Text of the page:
by Jason Sams, Lead Developer
We have been hard at work creating missions. Part of this work has been to test our model of how the player interacts with the world in-game. We have talked about combat interactions in the past, and this month I’d like to cover the non-combat interactions.
We use a five-segment menu for our interactions with the world. The center action is the default action. If you quickly left click an interactable object it will select this action. The mouse cursor changes to reflect this default action. This is to allow the player to know what will happen without having to wait for the menu to appear.
Around the center there are other actions that will appear after a very short delay. The bottom option will always be examine. We always show this option, even for non-interactable objects to avoid leaking which objects are interactable and which are not.
On the right we will display an aggressive action, if applicable. For example, break down a door, attack an NPC, or trip a trap. The option displayed will change with the object. The available options are set as part of the object editor.
For the other options we will place a stealthy action on the left, if applicable. For example, sneak if moving, lock-pick to pick a lock. On the top will be a neutral action, again if applicable. Examples, knock on a door if locked, lock if unlocked.
Doors and containers may be locked. Once you are close enough to interact the cursor will change to a lock if this is the case. Each item will have a lock type assigned which determines which skill (usually electronics or lock-picking) will be needed to pick the lock. In addition difficulty and sigma (see Alex’s post for info), will be set.
Items may also be trapped. By default a trap will not be shown unless a character passes an appropriate detection skill check. Once detected, a trapped object will show as trapped, until then it appears normal. The default action for an object, known to be trapped, is to do nothing. This avoids accidentally triggering a trap the character knew about. A trapped object will have three interaction. Examine, disarm, and trip.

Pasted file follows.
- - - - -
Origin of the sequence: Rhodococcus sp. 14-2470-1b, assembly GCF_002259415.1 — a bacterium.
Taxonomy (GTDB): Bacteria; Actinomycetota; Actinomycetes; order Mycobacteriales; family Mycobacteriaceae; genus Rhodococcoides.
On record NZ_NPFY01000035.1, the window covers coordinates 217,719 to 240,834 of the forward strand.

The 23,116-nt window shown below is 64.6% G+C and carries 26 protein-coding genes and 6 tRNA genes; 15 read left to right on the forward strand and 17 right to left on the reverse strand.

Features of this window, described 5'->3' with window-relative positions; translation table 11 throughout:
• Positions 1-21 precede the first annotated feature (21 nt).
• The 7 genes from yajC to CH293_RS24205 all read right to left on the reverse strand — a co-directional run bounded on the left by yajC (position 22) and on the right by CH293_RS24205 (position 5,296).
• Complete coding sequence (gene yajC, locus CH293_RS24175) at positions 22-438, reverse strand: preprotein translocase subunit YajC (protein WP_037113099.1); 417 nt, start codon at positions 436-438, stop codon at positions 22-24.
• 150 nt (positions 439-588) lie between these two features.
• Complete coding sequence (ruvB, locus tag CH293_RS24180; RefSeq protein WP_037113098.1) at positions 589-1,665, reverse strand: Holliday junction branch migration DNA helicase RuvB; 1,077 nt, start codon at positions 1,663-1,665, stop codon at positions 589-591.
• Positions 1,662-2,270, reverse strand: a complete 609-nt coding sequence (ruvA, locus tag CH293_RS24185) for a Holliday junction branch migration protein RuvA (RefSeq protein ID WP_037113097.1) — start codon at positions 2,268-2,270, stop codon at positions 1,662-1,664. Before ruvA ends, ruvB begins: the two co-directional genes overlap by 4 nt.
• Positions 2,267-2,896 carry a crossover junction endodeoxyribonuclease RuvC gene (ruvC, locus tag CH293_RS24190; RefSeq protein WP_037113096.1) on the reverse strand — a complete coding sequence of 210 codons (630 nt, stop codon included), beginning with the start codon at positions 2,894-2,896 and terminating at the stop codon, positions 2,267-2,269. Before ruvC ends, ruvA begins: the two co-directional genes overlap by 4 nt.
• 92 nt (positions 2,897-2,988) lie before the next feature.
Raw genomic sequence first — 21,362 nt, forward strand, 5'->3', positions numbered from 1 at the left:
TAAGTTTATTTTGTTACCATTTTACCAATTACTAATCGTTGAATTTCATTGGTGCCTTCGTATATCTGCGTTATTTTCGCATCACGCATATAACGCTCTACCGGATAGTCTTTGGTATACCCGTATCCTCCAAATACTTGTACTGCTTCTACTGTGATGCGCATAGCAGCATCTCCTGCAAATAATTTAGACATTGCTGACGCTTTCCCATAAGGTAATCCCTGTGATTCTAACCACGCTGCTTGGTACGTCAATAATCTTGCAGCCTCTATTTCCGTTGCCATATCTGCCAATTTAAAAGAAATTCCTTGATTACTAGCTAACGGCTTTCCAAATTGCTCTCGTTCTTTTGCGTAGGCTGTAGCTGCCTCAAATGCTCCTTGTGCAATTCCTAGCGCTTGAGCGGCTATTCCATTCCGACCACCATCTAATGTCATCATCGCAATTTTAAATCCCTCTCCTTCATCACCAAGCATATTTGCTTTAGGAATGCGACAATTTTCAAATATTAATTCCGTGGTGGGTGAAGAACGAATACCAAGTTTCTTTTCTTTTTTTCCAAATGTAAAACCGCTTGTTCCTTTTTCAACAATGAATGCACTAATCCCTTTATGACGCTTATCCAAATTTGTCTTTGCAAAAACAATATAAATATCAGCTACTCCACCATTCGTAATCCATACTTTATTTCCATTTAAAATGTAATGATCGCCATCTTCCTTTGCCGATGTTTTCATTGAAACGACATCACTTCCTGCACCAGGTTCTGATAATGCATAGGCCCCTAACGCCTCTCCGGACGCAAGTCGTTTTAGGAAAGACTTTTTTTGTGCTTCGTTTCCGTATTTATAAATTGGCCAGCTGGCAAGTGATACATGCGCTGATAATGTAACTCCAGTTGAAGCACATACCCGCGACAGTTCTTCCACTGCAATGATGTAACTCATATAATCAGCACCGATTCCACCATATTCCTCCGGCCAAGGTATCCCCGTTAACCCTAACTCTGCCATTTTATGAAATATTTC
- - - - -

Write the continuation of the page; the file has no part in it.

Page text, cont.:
Disarming a trap will require a skill check. Success will disarm the trap. Failure will trigger a second check to determine if the trap is tripped. Once disarmed or tripped, the item is considered normal and will return to appearing to have normal function.
In Spy DNA Spy DNA we have a category of objects used for covert travel. For example ventilation ducts. By default you won’t know where the ducts lead unless you have mapped them during infiltration or via exploring them. Some will require a check against attributes (ex: dexterity, flexibility). A failed check will remove that path as an option for that character. Other character will be able to try, if desired. While attempting the travel the character will be removed from the map and unavailable. Upon a successful transit, the path will be marked and available for that character to use again if desired. Other characters attempting would need to pass the same attribute check.
The last category of object is called “custom.” These are unique objects where the options are entered in the item editor. We support overriding all the action slots except “examine” as the bottom option. Custom menu options are used for story-line objects or objectives. Our level designer can use them to trigger unique events as needed.
I hope this gave everyone an idea of what you may be doing when not in combat or talking with NPCs.